Another potent cut-off low is eying the region once again, bringing much-needed rain and snow Sunday into Tuesday.

This week has seen a pattern more appropriate for July than April, influenced by the presence of a shortwave 500 mb ridge, and decent mid-level moisture, both combining with daytime heating to form weak, high-base thunderstorms each afternoon. Boulder has received a trace of precipitation each day, with a few rumbles of thunder and high temperatures ranging from 65 to 70 degrees, with the Foothills in the 50’s.

This trend will continue through Saturday, ahead of the next storm system which will impact our region on Sunday/Monday. A broad, upper-level trough will dig into the Southwest, forming a cut-off low over New Mexico early Sunday (see below). This storm system is eerily similar to the last one, but it appears to be taking a more southern track and it won’t have as much cold air to work with. Models have been in surprisingly good agreement, which is a welcomed change from last weekend!


500mb vorticity and height from the GFS model valid at 6pm MT Sunday. The closed low over New Mexico is visible, with moist SE flow streaming into our region.

Saturday will end up looking similar to the past few days. Clouds will build through the day as the trough, and an embedded shortwave feature moving across the state, make their approach. Saturday will give us a good chance of showers and thunderstorms in the afternoon through the evening, developing first over the mountainous regions. These storms will be more widespread than they have been recently. Snow levels will be around 10,000 feet at this point, giving most areas strictly liquid precipitation.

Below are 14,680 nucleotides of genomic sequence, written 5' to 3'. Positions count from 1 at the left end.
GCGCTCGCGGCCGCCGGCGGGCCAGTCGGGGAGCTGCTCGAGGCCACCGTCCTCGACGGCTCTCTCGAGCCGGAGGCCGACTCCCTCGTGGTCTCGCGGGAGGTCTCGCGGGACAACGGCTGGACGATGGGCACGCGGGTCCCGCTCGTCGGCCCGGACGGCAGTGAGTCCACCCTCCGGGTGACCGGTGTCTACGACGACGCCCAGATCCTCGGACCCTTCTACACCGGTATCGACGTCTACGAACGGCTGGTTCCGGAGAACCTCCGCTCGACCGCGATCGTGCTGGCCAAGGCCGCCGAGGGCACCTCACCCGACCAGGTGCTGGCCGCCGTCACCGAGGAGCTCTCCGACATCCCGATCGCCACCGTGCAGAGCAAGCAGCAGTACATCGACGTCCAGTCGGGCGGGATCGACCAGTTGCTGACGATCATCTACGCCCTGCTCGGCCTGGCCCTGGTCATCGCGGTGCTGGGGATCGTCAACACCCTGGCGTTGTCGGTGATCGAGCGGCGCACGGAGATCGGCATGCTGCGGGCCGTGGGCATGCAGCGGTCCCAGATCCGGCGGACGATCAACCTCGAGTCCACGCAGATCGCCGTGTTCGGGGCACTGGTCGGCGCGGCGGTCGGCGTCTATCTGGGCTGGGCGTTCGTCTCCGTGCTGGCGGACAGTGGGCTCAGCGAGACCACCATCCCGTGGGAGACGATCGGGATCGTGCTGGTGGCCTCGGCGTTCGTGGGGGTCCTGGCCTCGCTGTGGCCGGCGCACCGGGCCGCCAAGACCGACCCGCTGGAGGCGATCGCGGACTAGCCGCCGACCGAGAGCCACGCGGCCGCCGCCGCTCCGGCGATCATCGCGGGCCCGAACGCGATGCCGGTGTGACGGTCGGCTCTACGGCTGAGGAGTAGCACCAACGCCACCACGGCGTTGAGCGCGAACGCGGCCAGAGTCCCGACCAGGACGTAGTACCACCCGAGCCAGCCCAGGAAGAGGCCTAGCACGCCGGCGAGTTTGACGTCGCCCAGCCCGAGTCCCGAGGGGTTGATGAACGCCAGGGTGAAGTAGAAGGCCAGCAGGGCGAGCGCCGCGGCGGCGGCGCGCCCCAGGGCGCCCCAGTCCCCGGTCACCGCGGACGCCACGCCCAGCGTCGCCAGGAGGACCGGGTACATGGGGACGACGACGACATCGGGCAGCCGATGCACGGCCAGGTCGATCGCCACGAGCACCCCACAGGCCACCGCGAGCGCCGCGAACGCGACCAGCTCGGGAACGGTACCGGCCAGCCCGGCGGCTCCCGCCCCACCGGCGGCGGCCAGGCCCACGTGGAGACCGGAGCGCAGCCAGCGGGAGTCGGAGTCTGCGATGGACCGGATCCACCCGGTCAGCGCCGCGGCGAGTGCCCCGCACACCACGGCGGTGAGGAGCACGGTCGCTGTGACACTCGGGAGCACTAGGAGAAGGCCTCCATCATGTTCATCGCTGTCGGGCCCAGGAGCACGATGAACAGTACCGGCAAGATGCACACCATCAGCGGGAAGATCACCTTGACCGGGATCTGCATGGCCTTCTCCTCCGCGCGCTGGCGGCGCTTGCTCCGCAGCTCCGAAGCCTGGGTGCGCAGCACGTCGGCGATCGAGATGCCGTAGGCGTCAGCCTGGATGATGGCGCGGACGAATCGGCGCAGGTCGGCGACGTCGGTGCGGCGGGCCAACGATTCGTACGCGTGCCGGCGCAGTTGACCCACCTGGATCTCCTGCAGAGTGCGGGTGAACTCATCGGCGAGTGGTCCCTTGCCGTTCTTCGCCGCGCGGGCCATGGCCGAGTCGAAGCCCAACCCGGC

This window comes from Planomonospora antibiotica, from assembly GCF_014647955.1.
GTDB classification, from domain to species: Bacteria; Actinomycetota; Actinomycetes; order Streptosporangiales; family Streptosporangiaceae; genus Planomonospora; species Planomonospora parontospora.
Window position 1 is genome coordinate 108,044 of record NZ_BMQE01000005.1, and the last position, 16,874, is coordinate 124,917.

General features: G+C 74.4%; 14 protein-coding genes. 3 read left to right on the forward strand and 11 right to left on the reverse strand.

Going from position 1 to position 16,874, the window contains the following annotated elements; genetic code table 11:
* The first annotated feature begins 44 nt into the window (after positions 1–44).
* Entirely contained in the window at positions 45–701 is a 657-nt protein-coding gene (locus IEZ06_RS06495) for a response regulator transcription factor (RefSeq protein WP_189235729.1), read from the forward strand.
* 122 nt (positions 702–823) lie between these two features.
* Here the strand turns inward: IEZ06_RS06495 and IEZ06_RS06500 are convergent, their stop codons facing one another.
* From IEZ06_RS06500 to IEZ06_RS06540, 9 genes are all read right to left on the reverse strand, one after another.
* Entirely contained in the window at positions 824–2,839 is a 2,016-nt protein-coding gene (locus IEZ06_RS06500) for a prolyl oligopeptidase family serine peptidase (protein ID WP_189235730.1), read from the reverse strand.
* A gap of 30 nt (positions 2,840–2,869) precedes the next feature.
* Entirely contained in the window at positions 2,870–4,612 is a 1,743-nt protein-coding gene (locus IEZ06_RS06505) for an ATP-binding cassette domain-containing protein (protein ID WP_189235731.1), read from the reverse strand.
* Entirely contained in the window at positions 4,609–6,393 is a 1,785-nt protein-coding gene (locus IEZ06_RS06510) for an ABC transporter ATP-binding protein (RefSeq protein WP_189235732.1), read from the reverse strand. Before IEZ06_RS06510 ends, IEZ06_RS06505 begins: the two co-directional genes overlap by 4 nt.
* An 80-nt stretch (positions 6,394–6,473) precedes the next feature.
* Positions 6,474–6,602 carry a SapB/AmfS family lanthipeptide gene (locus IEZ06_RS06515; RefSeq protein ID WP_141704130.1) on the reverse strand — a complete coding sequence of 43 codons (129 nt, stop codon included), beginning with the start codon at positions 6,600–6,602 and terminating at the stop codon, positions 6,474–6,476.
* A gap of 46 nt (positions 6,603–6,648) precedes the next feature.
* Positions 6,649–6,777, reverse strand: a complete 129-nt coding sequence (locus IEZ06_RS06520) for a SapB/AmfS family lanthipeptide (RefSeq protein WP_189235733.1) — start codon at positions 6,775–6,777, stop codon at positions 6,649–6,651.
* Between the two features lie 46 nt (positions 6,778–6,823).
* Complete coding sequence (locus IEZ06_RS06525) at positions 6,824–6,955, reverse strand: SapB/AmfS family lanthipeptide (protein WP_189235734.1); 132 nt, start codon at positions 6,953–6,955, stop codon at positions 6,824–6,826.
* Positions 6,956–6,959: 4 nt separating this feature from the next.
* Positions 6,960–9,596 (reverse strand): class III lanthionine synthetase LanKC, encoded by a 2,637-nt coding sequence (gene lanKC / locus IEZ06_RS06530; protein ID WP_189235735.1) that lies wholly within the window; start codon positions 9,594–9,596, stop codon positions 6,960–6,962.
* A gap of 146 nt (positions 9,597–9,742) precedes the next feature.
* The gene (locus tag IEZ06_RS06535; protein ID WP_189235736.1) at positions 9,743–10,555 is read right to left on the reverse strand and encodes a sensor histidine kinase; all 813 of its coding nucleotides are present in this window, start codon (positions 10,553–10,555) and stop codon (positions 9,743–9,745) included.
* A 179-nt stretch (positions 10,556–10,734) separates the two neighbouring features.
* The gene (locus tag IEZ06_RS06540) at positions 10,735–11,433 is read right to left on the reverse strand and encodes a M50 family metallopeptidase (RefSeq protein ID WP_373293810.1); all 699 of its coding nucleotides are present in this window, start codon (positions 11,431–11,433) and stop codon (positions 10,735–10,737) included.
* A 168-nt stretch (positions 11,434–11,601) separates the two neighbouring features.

By Sunday morning, the closed low will begin materializing, bringing upslope flow and a weak cold front through NE Colorado before sunrise. This will drive snow levels down a bit, but it should remain warm enough to keep it all rain below ~7,000 feet, even Sunday night. The battle between weak cold air advection, clouds, precipitation, and solar heating will see the Plains struggle to get out of the 40’s on Sunday (and Monday!), with temperatures falling into the upper 30’s Sunday night. The best upslope will occur between noon Sunday and noon Monday, so the heaviest precipitation will be during this timeframe. Despite the less-than-ideal south-easterly wind direction, the precipitable water vapor will be above 0.6 inches from early Sunday into Monday, so the importance of direction is diminished. Enough low level moisture, upslope, and cold air aloft will linger to keep the chance of light showers around through Tuesday morning. The models are in general agreement that most of the county will get at least 0.5″ of precipitation, with areas from Boulder west getting 1.0-2.0″. The Short Range Ensemble Forecast for Boulder shown below has mean precipitation over 1″ for the storm.

Just a small warning: at this time, both the NAM and Euro models have the closed low forming just a bit further south, which would curb our precip from this event slightly. However, we tend to believe the other guidance more, as the GFS, Canadian, WRF, and ensembles share the more northern storm track. But as we learned last week, computer models have a rough time with cut-off lows, so stay tuned!